For the needy shall not always be
forgotten, nor the hope of the poor perish forever.
It [love] bears all things, believes all things, hopes all things, endures all things…
And now faith, hope, and love abide, these three; and the greatest of these is love.
1 Cor. 13:7 & 13
Now faith is the assurance of things hoped for, the conviction of things not seen.
It is indeed a very long engagement that our lovers Mathilde (Audrey Tautou) and Manech (Gaspard Ulliel) endure, their engagement period protracted by the interference of World War I. The film opens in the last year of the war, January 1917, as five French soldiers march under guard through the muddy trenches. Their destination is the trench dubbed Bingo Crepuscule, where they are to be executed.
We quickly learn through flashbacks that each of the five have tried to opt out of the savagery of war by either shooting himself in the hand or exposing a hand to enemy sniper fire, in the mistaken belief that an injured hand will earn them a ticket to the hospital and then to home. However, their brutal officers (just how brutal we see in one scene when an especially cruel and vicious officer is smothered face down in the mud by a soldier who can take his viciousness no more!) have seen through their ruse and condemned them to death. When the sergeant escorting them arrives at Bingo Crepuscule, the commanding officer there, apparently more humane than most, is disgusted with the man, admonishing him that he should have “lost” them enroute. But now that he has the written order of condemnation, he must carry it out.
The men had entertained a faint hope of a presidential pardon, but none had come. Accordingly they are given their last meal the night before, their sentence not being the firing squad, but, instead, to be forced to leave the relative safety of the trench for the certain death of no man’s land. One kind-hearted soldier even gives young Manech, nicknamed “Cornflower,” a bright-red woolen glove to cover his painfully injured hand. And so, early the next morning the condemned are forced over the top, where it is expected that each will die, either at the hands of the Germans or the French artillery or sniper fire.
The bulk of the film is set three years later. Mathilde, who has never fully accepted the verdict that her M.I.A. fiancé is dead, receives news that Manech could be alive. Despite a lame leg due to childhood polio, she sets forth from her country home to run down every clue as to his fate. Her affectionate aunt and uncle, who have raised her since her parents were killed long ago, believe her quest a futile one, but they indulge her, even when she hires a detective who proclaims himself a genius at finding the lost or hidden. Thus the film becomes a long mystery as Mathilde and her detective (who seems more like one played by Peter Sellers than Basil Rathbone’s Sherlock Holmes), each traveling about to interview a host of persons connected to the five condemned soldiers, uncover one clue after another. One by one she learns the stories of each of the five men, each witness, Rashoman-like, providing a different perspective on Manech and his fate.
Jean-Pierre Jeunet (Remember his Amelie, which introduced us to Audrey Tautou?) and co-writer Guillaume Laurant adapted their script from the novel by Sebastien Japrisot. Critics who know the book (a bestseller in France) report that the film is far lighter than the book in recounting the cruel savagery of the war (much as Steven Spielberg stripped both Empire of the Sun and The Color Purple of much of their darkness), but the battle scenes of bodies torn apart or mangled are dark enough for this writer. As with films like Paths of Glory (which also dealt with soldiers condemned to die needlessly), Jeunet’s film parades the madness of war before our startled eyes, leaving no room for us to extol its supposed glory.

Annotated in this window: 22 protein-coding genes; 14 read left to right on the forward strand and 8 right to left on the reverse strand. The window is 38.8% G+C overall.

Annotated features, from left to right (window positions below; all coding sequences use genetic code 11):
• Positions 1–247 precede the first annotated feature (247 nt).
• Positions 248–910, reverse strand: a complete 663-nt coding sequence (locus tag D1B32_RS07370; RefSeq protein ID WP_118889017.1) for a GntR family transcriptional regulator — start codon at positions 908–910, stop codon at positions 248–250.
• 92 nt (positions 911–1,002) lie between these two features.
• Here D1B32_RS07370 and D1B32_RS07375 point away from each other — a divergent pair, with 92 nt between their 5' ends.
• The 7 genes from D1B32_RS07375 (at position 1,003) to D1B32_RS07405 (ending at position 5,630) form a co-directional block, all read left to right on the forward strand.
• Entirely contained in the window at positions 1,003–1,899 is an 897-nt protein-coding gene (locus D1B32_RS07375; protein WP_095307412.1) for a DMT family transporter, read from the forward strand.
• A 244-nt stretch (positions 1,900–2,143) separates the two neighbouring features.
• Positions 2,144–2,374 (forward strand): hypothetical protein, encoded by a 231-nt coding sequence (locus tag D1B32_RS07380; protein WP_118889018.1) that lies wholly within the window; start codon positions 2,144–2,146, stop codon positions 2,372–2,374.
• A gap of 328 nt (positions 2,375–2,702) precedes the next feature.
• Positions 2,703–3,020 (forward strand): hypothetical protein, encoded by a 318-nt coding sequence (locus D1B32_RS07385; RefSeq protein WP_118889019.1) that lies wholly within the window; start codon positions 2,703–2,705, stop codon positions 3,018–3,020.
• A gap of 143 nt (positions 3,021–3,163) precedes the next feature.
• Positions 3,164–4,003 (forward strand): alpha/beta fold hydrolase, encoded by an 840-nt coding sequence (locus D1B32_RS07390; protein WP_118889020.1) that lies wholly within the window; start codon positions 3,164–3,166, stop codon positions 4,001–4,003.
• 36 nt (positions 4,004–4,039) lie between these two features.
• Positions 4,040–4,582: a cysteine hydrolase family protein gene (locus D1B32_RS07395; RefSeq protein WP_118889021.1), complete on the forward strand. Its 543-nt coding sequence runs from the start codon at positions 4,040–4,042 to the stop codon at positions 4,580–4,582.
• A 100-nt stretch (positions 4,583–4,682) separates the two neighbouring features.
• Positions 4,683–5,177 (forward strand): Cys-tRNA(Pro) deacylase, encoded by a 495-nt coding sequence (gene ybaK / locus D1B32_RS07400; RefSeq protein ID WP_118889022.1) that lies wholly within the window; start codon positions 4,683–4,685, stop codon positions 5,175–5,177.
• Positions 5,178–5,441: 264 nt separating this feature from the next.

One surprise to watch for (beware, a small spoiler coming!) is the cameo role of Jodie Foster as the mistress of one of the men, her performance being singled out by some critics as the best in the film. I had read nothing about the film before its preview, and was so busy trying to keep up with reading the subtitles (Ah, how those French speak so rapidly!), that I failed to recognize her (yes, she spoke her lines in French).
This is a film extolling “faith, hope and love” (even if the love is not quite the “agape” of Paul’s Letter), one that you will want to be on the lookout for.
(Warning: there is a spoiler or two below.)
1) What do you think of the French military justice from watching this film? (If time permits, check out Stanley Kubrik’s 1957 film Paths of Glory, starring Kirk Douglas.) The Allies claimed to be fighting for Democracy and Freedom, but would you believe this from observing the way the French treated their soldiers?
2) How is this a film in which hope is a central theme? What obstacles stand in Mathilde’s way? How is she like the needy in the Psalm? What periods in your own life were made bearable by hope? Was your hope realized?
3) Were you puzzled by the grisly murder of the fat man by his lover? How does her story parallel that of Mathilde’s? And yet how is her search very different that is, what motivates her? How is her end both just and unjust? What apparently overcame her better nature? How might she have had a different fate?
4) What do we learn of the nature of all too many of the French officers? From what class of society do they come? Compare the way in which the five condemned men’s officer lives to that of life in the trenches? Why do you think he did not pass on the President’s pardon of the five?
5) How did you feel at the end of the film? As with most films, there is little reference to God, but at what points might we see God at work in the story?
Reprinted from the June 2014 issue of Visual Parables.